- States’ obligations to mitigate the direct and indirect health consequences of non-international armed conflicts: complementarity of IHL and the right to health
This article analyses in detail how international humanitarian law (IHL) and the right to health complement each other in obliging states to mitigate the direct and indirect health consequences of non-international armed conflicts.
- A human rights approach to health care in conflict
Katherine H. A. Footer and Leonard S. Rubenstein
Attacks on and interference with health care services, providers, facilities, transports, and patients in situations of armed conflict, civil disturbance, and state repression pose enormous challenges to health care delivery in circumstances where it is most needed.
- Medical ethics in peacetime and wartime: the case for a better understanding.
Health-care workers face ethical dilemmas in their decision-making in every clinical intervention they make. In times of armed conflict the decisions may be different, and the circumstances can combine to raise ethical tensions. This article looks at the tensions in peacetime and in times of armed conflict and examines the types of cases that doctors and other health-care workers will face. It also discusses the common ethical decision-making framework and the role of communication within both clinical care and ethical analysis.
- Can the incidental killing of military doctors never be excessive?
BOOKS AND ARTICLES
- New publications in humanitarian action and the law
This selection is based on the new acquisitions of the ICRC Library and Public Archives.
Today the most recent update was published on the ICRC customary IHL database. The most recent update integrates practice up till the end of 2010 of the following countries: Bangladesh, Ireland, Nigeria, Peru, Sri Lanka, the United States of America and Zimbabwe. Practice from Guinea has been updated up till the end of 2011 and practice from Malaysia has been updated up till the end of 2012. Practice from the International Criminal Tribunals for Rwanda (ICTR) and the former Yugoslavia (ICTY) has also been updated, up till the end of 2010.Practice in the Treaties and Other Instruments sections has been updated up till the end of 2011.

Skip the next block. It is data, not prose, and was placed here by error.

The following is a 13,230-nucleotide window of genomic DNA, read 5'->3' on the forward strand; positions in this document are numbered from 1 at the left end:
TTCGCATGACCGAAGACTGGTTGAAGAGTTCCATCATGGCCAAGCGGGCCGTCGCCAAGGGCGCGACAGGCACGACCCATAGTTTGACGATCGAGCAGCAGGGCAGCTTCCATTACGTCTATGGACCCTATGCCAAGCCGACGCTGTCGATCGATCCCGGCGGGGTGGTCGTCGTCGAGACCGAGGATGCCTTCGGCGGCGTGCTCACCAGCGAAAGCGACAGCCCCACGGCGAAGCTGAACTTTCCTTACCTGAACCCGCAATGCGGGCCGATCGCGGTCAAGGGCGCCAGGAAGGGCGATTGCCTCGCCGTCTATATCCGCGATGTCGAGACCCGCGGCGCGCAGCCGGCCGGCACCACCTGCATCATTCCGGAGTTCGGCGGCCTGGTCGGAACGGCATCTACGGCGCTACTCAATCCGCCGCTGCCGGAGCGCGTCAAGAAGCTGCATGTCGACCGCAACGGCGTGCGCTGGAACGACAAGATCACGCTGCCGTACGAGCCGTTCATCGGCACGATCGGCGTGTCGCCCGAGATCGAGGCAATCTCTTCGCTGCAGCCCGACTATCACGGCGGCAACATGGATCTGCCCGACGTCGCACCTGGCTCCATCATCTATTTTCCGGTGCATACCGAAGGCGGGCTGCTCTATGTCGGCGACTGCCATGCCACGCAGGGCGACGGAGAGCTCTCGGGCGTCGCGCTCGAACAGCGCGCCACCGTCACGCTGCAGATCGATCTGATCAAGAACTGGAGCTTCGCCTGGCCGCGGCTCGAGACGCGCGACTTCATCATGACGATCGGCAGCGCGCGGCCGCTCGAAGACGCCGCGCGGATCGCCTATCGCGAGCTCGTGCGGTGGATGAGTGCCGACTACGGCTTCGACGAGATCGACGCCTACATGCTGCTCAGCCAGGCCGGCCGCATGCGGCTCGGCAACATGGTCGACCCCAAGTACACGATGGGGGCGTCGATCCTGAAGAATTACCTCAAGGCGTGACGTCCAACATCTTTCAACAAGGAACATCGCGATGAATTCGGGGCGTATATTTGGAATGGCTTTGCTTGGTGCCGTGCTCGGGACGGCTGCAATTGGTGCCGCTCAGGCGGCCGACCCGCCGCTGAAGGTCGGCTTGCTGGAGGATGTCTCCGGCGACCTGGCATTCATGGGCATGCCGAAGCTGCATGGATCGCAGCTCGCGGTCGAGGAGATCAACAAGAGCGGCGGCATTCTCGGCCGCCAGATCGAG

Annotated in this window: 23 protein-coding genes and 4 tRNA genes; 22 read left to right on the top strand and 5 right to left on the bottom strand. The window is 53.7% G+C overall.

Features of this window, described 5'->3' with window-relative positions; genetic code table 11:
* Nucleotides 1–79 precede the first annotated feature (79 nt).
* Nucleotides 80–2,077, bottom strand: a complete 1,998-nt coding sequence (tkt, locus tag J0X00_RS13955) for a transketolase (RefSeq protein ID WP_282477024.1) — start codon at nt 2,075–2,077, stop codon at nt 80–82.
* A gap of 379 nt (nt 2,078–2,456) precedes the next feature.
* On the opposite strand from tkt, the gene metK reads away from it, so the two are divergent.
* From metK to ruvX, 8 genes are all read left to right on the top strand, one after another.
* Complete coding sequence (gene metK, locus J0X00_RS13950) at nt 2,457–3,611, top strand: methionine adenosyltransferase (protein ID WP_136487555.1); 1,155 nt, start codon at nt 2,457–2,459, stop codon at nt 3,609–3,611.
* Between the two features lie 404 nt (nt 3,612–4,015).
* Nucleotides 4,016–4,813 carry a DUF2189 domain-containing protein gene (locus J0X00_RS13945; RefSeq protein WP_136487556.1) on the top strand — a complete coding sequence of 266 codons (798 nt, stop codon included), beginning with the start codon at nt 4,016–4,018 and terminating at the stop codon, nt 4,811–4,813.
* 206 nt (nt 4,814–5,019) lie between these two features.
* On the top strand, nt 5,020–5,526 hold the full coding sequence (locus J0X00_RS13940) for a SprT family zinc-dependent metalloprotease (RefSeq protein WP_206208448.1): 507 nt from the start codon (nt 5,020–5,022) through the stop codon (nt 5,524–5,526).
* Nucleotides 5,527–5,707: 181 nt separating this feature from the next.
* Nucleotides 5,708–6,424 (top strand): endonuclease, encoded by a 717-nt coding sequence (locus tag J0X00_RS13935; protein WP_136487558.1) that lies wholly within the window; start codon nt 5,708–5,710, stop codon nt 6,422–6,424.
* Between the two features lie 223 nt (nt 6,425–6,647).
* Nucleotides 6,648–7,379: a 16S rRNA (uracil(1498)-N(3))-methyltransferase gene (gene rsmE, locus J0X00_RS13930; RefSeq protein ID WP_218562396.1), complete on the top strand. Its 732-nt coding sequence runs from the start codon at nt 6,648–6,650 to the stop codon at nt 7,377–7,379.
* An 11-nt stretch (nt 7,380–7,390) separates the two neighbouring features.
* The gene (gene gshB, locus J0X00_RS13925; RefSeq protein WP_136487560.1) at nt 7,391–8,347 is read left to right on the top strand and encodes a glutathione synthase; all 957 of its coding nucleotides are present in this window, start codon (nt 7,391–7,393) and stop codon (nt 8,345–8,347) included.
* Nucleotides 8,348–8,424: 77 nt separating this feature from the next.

Over on the Intercross blog, the ICRC’s Head of Project for Customary Law, Els Debuf explains why customary IHL is so important despite the existence of so many treaties already covering armed conflict. The blog advertises the fact that next week it will feature a post by an Emory professor, who is involved in reasearching and collecting US practice, about the challenges that process entails.
A total breakdown of law and order and a reign of fear and terror have been inflicted by armed groups on the population of eastern Ukraine, according to a new report issued today by the Office of United Nations High Commissioner for Human Rights (see here for report).
Human Rights Watch: Unguided Rockets Killing Civilians in Ukraine
ICRC calls on all sides in Ukraine to respect international humanitarian law (and explicitly refers to the situation as a non-international armed conflict)
European Court Censures Poland Over C.I.A. Rendition Program. See here for the judgment in the Al-Nashiri case and here for the Husayn case, here for a commentary by Amnesty International, and here for a discussion by Ohlin on Opinio Juris.
Ohlin at Opinio Juris on Control Matters: Ukraine & Russia and the Downing of Flight 17
Statement High Commissioner Pillay at the Human Rights Council’s Special Session: Human Rights Situation in the Occupied Palestinian Territory, including East Jerusalem
Post Essex Human Rights Centre blog “On Targeting in the Israel-Gaza Conflict”
Human Rights Watch: Civilian Toll of Iraqi Government Airstrikes